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Pours on the wounded mind her opiate balm,

[calm, And bids the bursting heart be firm, be Teaches the pious Christian how to die, And points the path to bliss and immortality."

Mr. Freston died in his 63d year, on the 25th of December, 1819, after a long and painful illness, which he supported with the greatest resignation. He was a kind father, a warm-hearted friend, a pious Christian, and a zealous advocate for the doctrines of the Church of Eng. land.

His publications were, "Provisions for the more equal maintenance of the Clergy," 1784, 12mo (anonymous); a volume of Poems, 1787, 8vo; a Discourse of Laws, 1799; an Address to the People of England, 1796, 8vo. (anonymous); à Collection of Evidences for the Divinity of our Lord Jesus Christ, 1807, 8vo; Sermons on the most important Doctrines of Christianity, &c. &c. 1809, 8vo.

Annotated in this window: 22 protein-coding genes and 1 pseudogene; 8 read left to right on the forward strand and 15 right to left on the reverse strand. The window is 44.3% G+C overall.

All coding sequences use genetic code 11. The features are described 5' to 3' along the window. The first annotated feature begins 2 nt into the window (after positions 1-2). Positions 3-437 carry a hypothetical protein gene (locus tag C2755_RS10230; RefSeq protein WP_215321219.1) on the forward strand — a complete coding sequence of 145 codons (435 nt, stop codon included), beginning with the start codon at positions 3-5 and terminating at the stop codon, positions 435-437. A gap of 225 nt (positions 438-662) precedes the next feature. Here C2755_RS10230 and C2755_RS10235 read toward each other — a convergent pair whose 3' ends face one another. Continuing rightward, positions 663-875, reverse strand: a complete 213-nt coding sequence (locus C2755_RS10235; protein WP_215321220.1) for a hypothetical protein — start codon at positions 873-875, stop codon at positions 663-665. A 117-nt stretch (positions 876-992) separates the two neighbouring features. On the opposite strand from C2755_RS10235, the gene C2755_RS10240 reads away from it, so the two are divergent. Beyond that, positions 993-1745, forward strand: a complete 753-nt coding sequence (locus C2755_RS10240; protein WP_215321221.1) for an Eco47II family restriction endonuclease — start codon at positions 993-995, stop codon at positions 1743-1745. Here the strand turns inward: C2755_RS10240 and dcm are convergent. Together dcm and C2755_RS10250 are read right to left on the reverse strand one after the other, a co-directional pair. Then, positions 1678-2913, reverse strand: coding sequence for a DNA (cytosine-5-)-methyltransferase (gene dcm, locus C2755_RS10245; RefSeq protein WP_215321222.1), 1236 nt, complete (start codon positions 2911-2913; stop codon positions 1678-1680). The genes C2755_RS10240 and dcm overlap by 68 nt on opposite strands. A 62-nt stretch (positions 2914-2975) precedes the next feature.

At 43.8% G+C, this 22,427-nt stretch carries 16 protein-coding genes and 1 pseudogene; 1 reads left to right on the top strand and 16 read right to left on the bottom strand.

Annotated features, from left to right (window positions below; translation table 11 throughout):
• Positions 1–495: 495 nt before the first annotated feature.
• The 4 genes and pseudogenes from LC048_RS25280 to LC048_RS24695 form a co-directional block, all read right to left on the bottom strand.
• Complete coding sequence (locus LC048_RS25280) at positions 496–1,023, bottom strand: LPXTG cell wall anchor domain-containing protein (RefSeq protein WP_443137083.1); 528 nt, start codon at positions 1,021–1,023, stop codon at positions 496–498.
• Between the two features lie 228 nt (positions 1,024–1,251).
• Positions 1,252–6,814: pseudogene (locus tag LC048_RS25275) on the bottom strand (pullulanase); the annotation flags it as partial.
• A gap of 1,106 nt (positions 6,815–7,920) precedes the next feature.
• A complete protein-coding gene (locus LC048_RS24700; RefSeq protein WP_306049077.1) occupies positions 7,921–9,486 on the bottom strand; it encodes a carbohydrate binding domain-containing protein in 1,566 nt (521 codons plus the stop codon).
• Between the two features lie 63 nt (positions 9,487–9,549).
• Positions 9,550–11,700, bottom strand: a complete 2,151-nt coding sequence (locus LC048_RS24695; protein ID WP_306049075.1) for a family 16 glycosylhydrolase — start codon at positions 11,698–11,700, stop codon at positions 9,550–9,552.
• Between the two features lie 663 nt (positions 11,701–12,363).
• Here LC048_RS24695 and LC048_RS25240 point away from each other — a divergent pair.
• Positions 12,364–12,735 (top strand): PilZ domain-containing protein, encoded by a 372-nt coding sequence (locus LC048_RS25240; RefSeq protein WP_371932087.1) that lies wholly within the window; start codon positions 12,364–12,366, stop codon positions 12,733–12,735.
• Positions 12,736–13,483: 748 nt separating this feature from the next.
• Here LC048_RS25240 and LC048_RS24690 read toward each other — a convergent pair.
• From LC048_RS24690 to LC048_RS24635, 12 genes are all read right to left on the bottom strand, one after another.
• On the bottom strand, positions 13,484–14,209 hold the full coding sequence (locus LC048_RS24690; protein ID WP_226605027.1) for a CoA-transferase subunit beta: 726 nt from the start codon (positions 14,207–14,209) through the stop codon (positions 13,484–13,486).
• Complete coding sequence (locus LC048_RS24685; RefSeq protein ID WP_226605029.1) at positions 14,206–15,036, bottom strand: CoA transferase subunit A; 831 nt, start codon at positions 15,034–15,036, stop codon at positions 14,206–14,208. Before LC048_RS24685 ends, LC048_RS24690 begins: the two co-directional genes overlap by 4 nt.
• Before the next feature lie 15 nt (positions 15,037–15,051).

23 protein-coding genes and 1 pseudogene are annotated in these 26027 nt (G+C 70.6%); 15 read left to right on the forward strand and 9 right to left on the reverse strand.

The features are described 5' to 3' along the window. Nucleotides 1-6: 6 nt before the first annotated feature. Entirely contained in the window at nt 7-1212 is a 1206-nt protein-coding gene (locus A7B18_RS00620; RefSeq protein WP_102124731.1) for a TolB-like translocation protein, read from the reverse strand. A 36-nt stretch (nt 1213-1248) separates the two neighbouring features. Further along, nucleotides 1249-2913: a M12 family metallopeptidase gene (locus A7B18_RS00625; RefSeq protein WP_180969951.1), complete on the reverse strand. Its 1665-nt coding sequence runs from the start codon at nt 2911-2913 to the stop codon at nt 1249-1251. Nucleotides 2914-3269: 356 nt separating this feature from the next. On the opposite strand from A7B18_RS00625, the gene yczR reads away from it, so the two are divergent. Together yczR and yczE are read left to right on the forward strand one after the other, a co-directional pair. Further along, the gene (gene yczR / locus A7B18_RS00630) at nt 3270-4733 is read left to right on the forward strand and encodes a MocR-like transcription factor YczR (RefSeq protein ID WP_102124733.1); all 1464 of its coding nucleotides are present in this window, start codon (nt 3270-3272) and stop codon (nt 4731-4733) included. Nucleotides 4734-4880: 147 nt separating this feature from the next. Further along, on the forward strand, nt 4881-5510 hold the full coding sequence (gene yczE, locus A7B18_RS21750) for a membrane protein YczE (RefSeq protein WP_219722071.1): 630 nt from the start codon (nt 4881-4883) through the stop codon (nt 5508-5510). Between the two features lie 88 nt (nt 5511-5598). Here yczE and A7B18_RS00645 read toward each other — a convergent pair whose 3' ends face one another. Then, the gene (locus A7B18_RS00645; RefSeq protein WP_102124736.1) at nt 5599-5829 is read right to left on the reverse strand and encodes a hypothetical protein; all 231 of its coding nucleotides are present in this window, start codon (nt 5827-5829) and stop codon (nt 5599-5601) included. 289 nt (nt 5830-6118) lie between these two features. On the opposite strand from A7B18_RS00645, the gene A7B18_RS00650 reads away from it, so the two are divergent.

T. J. Woodward, Esq. (whose death is noticed in p. 189), was a native of Huntingdon, where his family had been long established. In early life he had the misfortune to lose both his parents, and inheriting a handsome patrimony, was sent to Eton, School, in which distinguished seminary, under the superintendance of the late Dr. Bernard, he made good proficiency in classical learning, and laid a solid foundation of those acquirements in general Literature, which proved the ornament and delight of his maturer years. On leaving Eton, Mr. Woodward was admitted a student of Clare-hall in the University of Cambridge, where he proceeded in 1769 to his degree of bachelor of civil law; and shortly afterwards married the daughter and heiress of the late Thos. Manning, esq. of Bungay in Suffolk, of whom honourable mention is made in our Magazine for 1787, p. 181. By this union he secured to himself a source of domestic happiness, which has flowed on uninterrupted for the enviable term of fifty years. Mr. Woodward is survived by bis widow, but leaves no family. During his residence at Bungay and in its environs, he was appointed a Magistrate and Deputy Lieutenant for the county of Suffolk; and on his subsequent residence at Walcot House, an estate situate at Diss in Norfolk, he was also appointed to the same offices for the latter county. In the discharge of these important duties, which he continued to fulfil for both counties to the final period of his life, he displayed an active and vigorous